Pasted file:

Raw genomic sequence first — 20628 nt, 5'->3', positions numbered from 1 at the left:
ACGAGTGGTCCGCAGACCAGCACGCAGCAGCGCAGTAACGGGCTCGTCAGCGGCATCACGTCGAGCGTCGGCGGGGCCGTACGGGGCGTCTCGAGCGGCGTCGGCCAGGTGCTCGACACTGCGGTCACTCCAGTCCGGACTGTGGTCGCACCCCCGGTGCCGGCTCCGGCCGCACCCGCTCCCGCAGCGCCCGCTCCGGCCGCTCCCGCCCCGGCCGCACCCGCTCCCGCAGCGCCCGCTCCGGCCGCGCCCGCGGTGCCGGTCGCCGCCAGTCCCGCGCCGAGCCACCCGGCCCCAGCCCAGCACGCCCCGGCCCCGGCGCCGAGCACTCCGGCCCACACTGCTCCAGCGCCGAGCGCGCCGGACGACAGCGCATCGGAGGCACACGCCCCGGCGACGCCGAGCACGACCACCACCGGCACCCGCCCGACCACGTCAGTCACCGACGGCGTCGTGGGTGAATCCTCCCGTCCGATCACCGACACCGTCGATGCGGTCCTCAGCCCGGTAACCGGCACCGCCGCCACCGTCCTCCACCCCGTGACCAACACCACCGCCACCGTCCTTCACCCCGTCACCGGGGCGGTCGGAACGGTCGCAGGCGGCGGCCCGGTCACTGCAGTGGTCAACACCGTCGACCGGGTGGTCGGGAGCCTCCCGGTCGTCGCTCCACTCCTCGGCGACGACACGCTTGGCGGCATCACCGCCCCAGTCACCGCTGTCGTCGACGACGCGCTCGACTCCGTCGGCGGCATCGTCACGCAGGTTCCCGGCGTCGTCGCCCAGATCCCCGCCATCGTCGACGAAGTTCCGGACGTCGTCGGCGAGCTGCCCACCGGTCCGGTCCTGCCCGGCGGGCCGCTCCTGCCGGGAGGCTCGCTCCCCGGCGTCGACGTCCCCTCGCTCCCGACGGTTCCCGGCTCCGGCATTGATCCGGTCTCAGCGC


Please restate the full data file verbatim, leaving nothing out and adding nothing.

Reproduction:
Raw genomic sequence first — 20628 nt, 5'->3', positions numbered from 1 at the left:
ACGAGTGGTCCGCAGACCAGCACGCAGCAGCGCAGTAACGGGCTCGTCAGCGGCATCACGTCGAGCGTCGGCGGGGCCGTACGGGGCGTCTCGAGCGGCGTCGGCCAGGTGCTCGACACTGCGGTCACTCCAGTCCGGACTGTGGTCGCACCCCCGGTGCCGGCTCCGGCCGCACCCGCTCCCGCAGCGCCCGCTCCGGCCGCTCCCGCCCCGGCCGCACCCGCTCCCGCAGCGCCCGCTCCGGCCGCGCCCGCGGTGCCGGTCGCCGCCAGTCCCGCGCCGAGCCACCCGGCCCCAGCCCAGCACGCCCCGGCCCCGGCGCCGAGCACTCCGGCCCACACTGCTCCAGCGCCGAGCGCGCCGGACGACAGCGCATCGGAGGCACACGCCCCGGCGACGCCGAGCACGACCACCACCGGCACCCGCCCGACCACGTCAGTCACCGACGGCGTCGTGGGTGAATCCTCCCGTCCGATCACCGACACCGTCGATGCGGTCCTCAGCCCGGTAACCGGCACCGCCGCCACCGTCCTCCACCCCGTGACCAACACCACCGCCACCGTCCTTCACCCCGTCACCGGGGCGGTCGGAACGGTCGCAGGCGGCGGCCCGGTCACTGCAGTGGTCAACACCGTCGACCGGGTGGTCGGGAGCCTCCCGGTCGTCGCTCCACTCCTCGGCGACGACACGCTTGGCGGCATCACCGCCCCAGTCACCGCTGTCGTCGACGACGCGCTCGACTCCGTCGGCGGCATCGTCACGCAGGTTCCCGGCGTCGTCGCCCAGATCCCCGCCATCGTCGACGAAGTTCCGGACGTCGTCGGCGAGCTGCCCACCGGTCCGGTCCTGCCCGGCGGGCCGCTCCTGCCGGGAGGCTCGCTCCCCGGCGTCGACGTCCCCTCGCTCCCGACGGTTCCCGGCTCCGGCATTGATCCGGTCTCAGCGC